HENS’ TEETH Small producers can find it difficult to find an outlet for their produce that does not come with prohibitive rent, rates and insurance costs.
Do we have to go to outer space for free space?
Producing food has many hidden costs, but selling it should not be one of them
I like to think of weeding the vegetable patch as an enjoyable opportunity to be outside in the lovely fresh air that our fantastic climate is blessed with – and this approach does help, because it’s easy enough to imagine being on hands and knees pulling weeds as a bothersome chore.
Along with the other tasks to do with soil management, like sowing, planting out, watering and harvesting, weeding is an excellent form of exercise, keeping both body and mind in a state of healthy well-being. To me, it makes a lot more sense than plugging into some aimless machine to take repetitive excises, like the sort some gymnasiums offer these days.
Growing vegetables is not easy and the journey from sowing seeds to harvest time does not come without effort; if the plants don’t get the attention they need and your patch is neglected, it is possible to have a harvest so poor it’s not worth gathering in: so the stakes are high!
The price of seeds is also high, which makes it easy to lose money when growing your own food if things go wrong. A packet of eight cucumber seeds cost me €4 in Westport this year, so if they keel over through lack of attention it will be an expensive failure, and one that I’ll have to bear the cost of.
If you are serious about getting good results from your vegetable beds (and I am) you’ll have to work hard and put aside several hours every week to carry out the work that’s needed, or else get someone else to do those hours.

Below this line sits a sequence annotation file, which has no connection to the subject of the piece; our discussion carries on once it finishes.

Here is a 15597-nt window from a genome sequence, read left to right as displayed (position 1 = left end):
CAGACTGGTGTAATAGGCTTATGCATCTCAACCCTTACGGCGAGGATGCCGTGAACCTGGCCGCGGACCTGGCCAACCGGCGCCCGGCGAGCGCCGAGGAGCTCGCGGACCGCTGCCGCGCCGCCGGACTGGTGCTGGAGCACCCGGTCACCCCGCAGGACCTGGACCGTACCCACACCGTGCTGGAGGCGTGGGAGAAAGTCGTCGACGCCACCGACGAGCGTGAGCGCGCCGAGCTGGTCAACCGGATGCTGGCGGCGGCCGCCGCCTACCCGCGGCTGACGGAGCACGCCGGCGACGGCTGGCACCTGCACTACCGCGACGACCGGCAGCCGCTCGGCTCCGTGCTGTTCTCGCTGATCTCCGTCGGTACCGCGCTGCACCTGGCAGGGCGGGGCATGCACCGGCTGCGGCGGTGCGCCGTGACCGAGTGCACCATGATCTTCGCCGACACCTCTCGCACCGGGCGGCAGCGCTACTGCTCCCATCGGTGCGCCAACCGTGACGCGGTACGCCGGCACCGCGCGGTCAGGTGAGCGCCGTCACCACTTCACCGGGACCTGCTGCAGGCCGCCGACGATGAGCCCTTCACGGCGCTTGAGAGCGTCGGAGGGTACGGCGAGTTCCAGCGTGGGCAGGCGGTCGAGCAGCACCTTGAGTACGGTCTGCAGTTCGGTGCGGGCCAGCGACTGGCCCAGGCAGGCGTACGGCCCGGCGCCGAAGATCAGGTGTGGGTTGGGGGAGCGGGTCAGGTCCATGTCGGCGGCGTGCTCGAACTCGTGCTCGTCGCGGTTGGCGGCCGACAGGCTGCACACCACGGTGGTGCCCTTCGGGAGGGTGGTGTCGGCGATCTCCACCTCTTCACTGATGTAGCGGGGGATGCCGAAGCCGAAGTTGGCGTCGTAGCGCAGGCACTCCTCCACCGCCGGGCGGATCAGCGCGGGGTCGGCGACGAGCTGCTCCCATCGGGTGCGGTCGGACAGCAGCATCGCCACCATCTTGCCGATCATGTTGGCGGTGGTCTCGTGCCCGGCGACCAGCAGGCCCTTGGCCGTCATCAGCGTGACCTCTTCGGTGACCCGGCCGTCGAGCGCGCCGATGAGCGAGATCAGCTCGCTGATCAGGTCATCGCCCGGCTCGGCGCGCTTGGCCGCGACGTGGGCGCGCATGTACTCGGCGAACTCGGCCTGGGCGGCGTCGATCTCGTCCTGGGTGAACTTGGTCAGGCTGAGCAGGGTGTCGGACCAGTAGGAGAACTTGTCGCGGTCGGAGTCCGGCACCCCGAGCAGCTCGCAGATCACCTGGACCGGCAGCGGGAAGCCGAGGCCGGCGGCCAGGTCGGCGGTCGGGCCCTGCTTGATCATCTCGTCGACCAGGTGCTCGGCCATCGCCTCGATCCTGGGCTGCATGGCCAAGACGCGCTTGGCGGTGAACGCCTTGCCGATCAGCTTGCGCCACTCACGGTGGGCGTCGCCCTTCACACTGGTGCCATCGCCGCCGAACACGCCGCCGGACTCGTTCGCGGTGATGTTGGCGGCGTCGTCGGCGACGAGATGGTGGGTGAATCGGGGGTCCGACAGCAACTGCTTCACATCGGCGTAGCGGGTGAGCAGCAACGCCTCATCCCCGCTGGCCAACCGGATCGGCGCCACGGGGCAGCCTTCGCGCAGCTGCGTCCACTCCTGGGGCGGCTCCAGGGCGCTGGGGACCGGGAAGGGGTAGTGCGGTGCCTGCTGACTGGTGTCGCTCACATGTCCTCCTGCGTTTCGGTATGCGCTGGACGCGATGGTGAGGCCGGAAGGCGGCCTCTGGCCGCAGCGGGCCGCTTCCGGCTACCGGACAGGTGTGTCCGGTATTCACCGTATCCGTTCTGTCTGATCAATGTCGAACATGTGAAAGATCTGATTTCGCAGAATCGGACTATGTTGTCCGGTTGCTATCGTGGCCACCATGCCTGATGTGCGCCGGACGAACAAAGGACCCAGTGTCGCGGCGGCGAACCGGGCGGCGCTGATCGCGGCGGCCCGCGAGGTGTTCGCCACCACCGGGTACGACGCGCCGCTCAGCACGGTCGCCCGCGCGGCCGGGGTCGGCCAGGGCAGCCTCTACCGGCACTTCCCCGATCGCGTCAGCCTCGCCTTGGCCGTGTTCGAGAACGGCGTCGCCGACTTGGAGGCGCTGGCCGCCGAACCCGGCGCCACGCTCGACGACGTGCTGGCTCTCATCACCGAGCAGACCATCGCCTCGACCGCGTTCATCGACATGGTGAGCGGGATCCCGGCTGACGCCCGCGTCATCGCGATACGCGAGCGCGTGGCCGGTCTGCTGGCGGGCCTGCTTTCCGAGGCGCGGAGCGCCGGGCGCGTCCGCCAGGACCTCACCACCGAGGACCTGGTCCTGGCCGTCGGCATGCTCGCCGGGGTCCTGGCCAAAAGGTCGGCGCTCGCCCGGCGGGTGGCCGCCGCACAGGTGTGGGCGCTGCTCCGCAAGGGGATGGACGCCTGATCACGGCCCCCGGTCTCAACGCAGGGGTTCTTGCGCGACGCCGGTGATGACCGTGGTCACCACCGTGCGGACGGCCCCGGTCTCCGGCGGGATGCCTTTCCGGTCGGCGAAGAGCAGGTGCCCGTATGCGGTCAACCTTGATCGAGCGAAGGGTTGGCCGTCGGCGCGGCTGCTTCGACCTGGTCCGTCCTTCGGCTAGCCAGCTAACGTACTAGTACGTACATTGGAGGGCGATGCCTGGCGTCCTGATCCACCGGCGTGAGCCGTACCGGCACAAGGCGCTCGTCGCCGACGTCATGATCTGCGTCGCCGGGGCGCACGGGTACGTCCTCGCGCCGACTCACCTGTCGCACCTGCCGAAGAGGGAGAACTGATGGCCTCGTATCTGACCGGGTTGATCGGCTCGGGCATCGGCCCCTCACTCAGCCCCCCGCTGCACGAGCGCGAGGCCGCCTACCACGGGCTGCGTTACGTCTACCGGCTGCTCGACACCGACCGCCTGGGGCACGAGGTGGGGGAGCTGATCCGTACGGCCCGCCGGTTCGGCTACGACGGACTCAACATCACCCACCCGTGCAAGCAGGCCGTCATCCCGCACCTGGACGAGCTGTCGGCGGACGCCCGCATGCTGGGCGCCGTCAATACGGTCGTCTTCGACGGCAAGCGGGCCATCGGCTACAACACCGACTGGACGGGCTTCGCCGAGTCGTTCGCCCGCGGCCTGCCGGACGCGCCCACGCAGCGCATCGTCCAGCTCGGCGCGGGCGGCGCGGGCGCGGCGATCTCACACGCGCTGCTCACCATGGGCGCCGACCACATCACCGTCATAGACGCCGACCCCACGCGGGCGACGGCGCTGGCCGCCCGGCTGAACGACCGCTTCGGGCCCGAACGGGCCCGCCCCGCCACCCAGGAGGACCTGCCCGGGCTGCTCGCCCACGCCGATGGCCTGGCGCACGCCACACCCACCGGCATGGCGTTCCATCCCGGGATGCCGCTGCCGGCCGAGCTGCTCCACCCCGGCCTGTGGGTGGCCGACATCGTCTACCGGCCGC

Paid labour is something we should be encouraging. We badly need to learn how to grow food effectively without harming our fragile earth, yet how can we find the money to pay people to take to the spade?
The only real way to ensure that Mayo’s fruit and vegetables will be cultivated each year, and to encourage more people to take up the challenge of growing, is to establish a market for those beautiful leeks, lettuce and cabbages and other bounties of the earth.
If you want to support the growing of local food then make it your mission to buy some! If the costs of seeds, tools, transport, storage, fuel, labour and the rest are to be met, it’s clear that surplus crops will need to be sold, but where can you sell them?
Importantly, where can produce (primary foods) be sold where other unnecessary costs are not added on, forcing the price up; a procedure which defeats us all. I’d like to suggest the concept of a free space.
In theory, free space is a place that, if you have produced something that falls into the category of ‘primary produced food’, you can sell this produce without any burden of rent, rates or insurance. That way, it doesn’t cost anything extra. Such extra cost is ultimately a cost to the customer, and it just doesn’t need to be there.
This is the era of environmental mis-management, and we know that ways of feeding ourselves without the need to use oil and other finite fuels to transport foods around the world are needed – and needed quickly. A suitable and rewarding way to sell food is the best encouragement to attract more people, and we need more people, lots more, to start enterprises on the land and help to meet our own food demands.
With zero extras to be added on to the price of local food, delicious stuff we all need, the price can be kept down.
The suggestion of a free table – whether weekly, monthly or seasonally – where Mayo food would be available should not be beyond us. Why should such a simple solution intimidate us? A free space would be a good place to buy from, a good place to sell from and a good place to share knowledge (perhaps about weeding).
NEXT TIME Buying or selling?
Chris Brown is a food producer in Louisburgh. He has a particular interest in food miles and buying local.